DEBBIE ELLIOTT, host:
(Speaking) Chances are this is how you learned the alphabet, but hopefully from someone who could sing it a little better than I. These days, teachers are using music to teach more advanced lessons. Julie Bierach from member station KUAZ in Tucson has more.
JULIE BIERACH: In a makeshift music room on the northeast side of Tucson, about two dozen people sit in a half circle. They're diligently tuning their guitars to make sure the note isn't sharp or flat. They've only been playing for a few short weeks.
Mr. DOUG BOWERS(ph) (Guitars in the Classroom): Here we go. Let's just start strumming the G like this. A one and a two, here we go.
(Singing) This land is your land...
BIERACH: Well, they're not learning how to play Led Zeppelin songs, that's for sure. Doug Bowers is the southwest regional director of Guitars in the Classroom. Over the past year, he's taught about 200 teachers how to strum songs using just a few simple chords. He's a retired teacher. He used the guitar daily in his classes to teach his students everything from their multiplication tables to the preamble of the Constitution.
Mr. BOWERS: So it went like this.
(Singing) We, the people, in order to form a more perfect union, establish justice, ensure domestic tranquility.
(Speaking) And literally every kid, including kids who were on every low end of every scale we could measure, were able to do that, even to the extent of standing in front of the superintendent when he visited one time and reciting it, not even having to sing it.
BIERACH: Guitars in the Classroom is the brainchild of Jessica Barron. She started the program in San Jose, California in 1998. As a music teacher, she noticed her colleagues were envious of her ability to sing with the kids, so she started the program to teach them how to play and sing. But she says they're training teachers to be musical facilitators, not music educators.
Ms. JESSICA BARRON (Guitars in the Classroom): We believe in music education, we support music education advocacy. But what we're doing is creating something different, which is enabling the general classroom teacher to be a musical song leader in service of children's academic excellence.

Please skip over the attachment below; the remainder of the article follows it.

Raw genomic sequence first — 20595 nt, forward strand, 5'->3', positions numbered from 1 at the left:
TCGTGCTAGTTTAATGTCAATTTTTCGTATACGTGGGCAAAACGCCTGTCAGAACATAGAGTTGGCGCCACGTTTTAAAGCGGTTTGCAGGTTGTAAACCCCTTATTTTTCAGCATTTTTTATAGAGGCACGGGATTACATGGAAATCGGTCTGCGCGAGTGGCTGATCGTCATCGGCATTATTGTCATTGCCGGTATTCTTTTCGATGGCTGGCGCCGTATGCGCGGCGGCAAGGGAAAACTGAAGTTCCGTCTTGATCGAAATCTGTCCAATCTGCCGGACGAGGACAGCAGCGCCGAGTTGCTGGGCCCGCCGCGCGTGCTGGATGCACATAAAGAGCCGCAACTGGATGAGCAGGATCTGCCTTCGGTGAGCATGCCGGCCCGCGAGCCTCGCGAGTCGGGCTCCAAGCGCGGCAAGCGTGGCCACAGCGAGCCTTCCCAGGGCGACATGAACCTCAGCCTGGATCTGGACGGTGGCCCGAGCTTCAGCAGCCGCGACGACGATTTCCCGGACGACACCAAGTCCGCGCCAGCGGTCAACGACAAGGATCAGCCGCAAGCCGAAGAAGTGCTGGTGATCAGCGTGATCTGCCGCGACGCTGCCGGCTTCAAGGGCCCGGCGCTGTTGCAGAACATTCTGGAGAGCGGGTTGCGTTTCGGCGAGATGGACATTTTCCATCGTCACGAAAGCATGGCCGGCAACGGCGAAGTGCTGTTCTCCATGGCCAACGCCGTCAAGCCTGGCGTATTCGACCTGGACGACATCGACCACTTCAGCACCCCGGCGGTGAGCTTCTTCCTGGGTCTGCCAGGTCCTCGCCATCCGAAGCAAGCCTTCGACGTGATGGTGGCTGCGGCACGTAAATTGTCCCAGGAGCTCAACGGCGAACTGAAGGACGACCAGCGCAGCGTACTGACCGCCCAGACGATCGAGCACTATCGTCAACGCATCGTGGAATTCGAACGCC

BIERACH: It's not a new idea. Dr. Dawn Corso was a clinical assistant professor in a department of teaching and teacher education at the University of Arizona. She says music can be a powerful pneumonic device, or memory tool.
Dr. DAWN CORSO: Typically people will have a memory for music more as a whole. So if you're pairing that up with, let's say, song lyrics about multiplication tables, they're going to remember it because they have that sort of gestalt of what that whole song is.
BIERACH: The teachers in this class have already introduced music in their classrooms, and they're finding that the guitar is magic to kids. Striking it just feels good. And for Doug Bowers, he discovered that the students respected him more because he was willing to get on their level and have a good time, even while he taught or sung the daily grammar lesson on nouns.
Mr. BOWERS: (Singing) A noun's a special kind of word. It's any name you ever heard. I find it quite interesting, a noun's a person, place or thing.
(Speaking) It's crazy time, but crazy time is how kids learn stuff. It sneaks in when they're not thinking about it and the kids would literally fight to get their hand up the quickest to come up and literally act like an idiot in front of the class. In a few weeks they could identify a prepositional phrase in any sentence because they had the pattern.
BIERACH: Thousands of teachers in 26 states are taking part in the Guitars in the Classroom program. And while it's not a replacement for music education, these teachers think it's a fun way to learn and a fun way to teach. And maybe they're also creating a new generation of music makers.
For NPR News, I'm Julie Bierach in Tucson.
Mr. BOWERS: (Singing) This land was made for you and me.
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